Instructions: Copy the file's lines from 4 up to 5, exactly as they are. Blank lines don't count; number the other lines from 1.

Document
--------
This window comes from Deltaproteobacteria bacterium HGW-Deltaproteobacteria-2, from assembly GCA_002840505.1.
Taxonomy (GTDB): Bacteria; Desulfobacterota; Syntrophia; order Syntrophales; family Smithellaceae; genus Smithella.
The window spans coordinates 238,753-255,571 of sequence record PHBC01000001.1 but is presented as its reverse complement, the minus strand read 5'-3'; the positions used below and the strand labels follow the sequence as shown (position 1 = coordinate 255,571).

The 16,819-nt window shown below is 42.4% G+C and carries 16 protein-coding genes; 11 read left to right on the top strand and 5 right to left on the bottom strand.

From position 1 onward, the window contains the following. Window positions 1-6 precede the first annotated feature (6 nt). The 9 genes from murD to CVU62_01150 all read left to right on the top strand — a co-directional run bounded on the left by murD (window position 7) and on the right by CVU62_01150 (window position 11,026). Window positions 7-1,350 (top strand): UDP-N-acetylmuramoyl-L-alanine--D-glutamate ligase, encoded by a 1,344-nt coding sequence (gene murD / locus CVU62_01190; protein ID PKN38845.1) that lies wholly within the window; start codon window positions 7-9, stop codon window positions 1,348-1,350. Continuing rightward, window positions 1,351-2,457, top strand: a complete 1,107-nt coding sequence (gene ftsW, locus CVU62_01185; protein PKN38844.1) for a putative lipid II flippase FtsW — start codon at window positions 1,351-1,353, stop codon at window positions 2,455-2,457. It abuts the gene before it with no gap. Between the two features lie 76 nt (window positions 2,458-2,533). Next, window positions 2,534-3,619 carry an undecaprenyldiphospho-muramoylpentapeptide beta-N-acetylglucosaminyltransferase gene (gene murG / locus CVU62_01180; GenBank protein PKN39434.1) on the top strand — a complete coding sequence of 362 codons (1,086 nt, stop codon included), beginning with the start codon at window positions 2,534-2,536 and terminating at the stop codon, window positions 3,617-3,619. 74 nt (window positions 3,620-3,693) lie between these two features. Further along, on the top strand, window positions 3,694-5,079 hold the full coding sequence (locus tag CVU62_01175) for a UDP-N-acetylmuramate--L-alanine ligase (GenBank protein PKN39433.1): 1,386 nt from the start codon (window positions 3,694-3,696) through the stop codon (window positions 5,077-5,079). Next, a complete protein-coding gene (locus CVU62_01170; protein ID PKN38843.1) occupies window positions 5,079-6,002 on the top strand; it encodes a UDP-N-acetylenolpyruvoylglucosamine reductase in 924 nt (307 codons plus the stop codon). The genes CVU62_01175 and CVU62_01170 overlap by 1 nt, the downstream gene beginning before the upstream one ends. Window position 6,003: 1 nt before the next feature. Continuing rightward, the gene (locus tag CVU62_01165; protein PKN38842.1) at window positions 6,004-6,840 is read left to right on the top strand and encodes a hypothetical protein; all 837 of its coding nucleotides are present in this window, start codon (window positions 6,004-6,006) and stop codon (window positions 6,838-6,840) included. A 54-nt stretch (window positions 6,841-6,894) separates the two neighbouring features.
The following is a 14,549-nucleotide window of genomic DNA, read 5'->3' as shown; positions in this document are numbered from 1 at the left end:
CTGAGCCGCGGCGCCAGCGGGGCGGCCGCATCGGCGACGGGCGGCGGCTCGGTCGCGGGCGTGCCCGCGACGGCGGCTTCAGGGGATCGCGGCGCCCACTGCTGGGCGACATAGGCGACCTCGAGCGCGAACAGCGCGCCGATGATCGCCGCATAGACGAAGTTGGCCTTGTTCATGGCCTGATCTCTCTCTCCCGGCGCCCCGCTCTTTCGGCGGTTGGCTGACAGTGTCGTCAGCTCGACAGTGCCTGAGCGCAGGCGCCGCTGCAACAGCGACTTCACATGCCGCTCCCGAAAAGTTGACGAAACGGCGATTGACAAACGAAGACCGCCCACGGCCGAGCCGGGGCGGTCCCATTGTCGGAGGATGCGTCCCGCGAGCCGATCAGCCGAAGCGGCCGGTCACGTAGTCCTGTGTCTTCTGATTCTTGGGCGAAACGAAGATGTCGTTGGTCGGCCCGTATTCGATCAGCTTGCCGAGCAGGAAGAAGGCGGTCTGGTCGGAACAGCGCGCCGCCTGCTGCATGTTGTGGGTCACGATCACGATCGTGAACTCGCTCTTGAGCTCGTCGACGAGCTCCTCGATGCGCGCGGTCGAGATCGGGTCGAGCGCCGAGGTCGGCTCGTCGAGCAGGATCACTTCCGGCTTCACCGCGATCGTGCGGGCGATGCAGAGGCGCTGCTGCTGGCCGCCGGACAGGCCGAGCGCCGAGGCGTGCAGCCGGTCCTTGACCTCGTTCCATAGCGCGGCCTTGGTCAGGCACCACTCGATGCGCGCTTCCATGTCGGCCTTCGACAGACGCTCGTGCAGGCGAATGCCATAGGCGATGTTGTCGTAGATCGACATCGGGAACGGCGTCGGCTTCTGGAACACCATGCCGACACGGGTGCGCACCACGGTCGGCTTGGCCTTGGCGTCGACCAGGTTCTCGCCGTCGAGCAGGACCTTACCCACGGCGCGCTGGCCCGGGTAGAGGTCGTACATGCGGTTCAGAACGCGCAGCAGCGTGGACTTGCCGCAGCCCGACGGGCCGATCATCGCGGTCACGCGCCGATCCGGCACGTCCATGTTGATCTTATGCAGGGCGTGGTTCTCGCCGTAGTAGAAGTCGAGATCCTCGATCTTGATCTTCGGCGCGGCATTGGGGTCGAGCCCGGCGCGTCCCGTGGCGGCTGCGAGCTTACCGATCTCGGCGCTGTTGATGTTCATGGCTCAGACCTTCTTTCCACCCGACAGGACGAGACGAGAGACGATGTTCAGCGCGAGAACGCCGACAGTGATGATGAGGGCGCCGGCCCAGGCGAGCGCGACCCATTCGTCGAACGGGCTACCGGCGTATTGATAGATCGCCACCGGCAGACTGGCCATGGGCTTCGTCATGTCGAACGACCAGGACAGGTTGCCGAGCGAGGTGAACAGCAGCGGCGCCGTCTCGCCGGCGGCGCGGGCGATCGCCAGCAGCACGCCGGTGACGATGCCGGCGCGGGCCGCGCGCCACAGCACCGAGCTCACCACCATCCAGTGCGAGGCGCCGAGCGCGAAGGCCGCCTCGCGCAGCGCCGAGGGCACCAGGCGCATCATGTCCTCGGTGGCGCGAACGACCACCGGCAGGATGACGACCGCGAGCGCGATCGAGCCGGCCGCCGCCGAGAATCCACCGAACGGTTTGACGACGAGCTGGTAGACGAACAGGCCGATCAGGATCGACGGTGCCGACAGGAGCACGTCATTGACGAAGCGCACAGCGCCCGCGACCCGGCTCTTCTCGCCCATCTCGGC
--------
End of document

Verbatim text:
The 16,819-nt window shown below is 42.4% G+C and carries 16 protein-coding genes; 11 read left to right on the top strand and 5 right to left on the bottom strand.

From position 1 onward, the window contains the following. Window positions 1-6 precede the first annotated feature (6 nt). The 9 genes from murD to CVU62_01150 all read left to right on the top strand — a co-directional run bounded on the left by murD (window position 7) and on the right by CVU62_01150 (window position 11,026). Window positions 7-1,350 (top strand): UDP-N-acetylmuramoyl-L-alanine--D-glutamate ligase, encoded by a 1,344-nt coding sequence (gene murD / locus CVU62_01190; protein ID PKN38845.1) that lies wholly within the window; start codon window positions 7-9, stop codon window positions 1,348-1,350. Continuing rightward, window positions 1,351-2,457, top strand: a complete 1,107-nt coding sequence (gene ftsW, locus CVU62_01185; protein PKN38844.1) for a putative lipid II flippase FtsW — start codon at window positions 1,351-1,353, stop codon at window positions 2,455-2,457. It abuts the gene before it with no gap. Between the two features lie 76 nt (window positions 2,458-2,533). Next, window positions 2,534-3,619 carry an undecaprenyldiphospho-muramoylpentapeptide beta-N-acetylglucosaminyltransferase gene (gene murG / locus CVU62_01180; GenBank protein PKN39434.1) on the top strand — a complete coding sequence of 362 codons (1,086 nt, stop codon included), beginning with the start codon at window positions 2,534-2,536 and terminating at the stop codon, window positions 3,617-3,619. 74 nt (window positions 3,620-3,693) lie between these two features. Further along, on the top strand, window positions 3,694-5,079 hold the full coding sequence (locus tag CVU62_01175) for a UDP-N-acetylmuramate--L-alanine ligase (GenBank protein PKN39433.1): 1,386 nt from the start codon (window positions 3,694-3,696) through the stop codon (window positions 5,077-5,079). Next, a complete protein-coding gene (locus CVU62_01170; protein ID PKN38843.1) occupies window positions 5,079-6,002 on the top strand; it encodes a UDP-N-acetylenolpyruvoylglucosamine reductase in 924 nt (307 codons plus the stop codon). The genes CVU62_01175 and CVU62_01170 overlap by 1 nt, the downstream gene beginning before the upstream one ends. Window position 6,003: 1 nt before the next feature. Continuing rightward, the gene (locus tag CVU62_01165; protein PKN38842.1) at window positions 6,004-6,840 is read left to right on the top strand and encodes a hypothetical protein; all 837 of its coding nucleotides are present in this window, start codon (window positions 6,004-6,006) and stop codon (window positions 6,838-6,840) included. A 54-nt stretch (window positions 6,841-6,894) separates the two neighbouring features.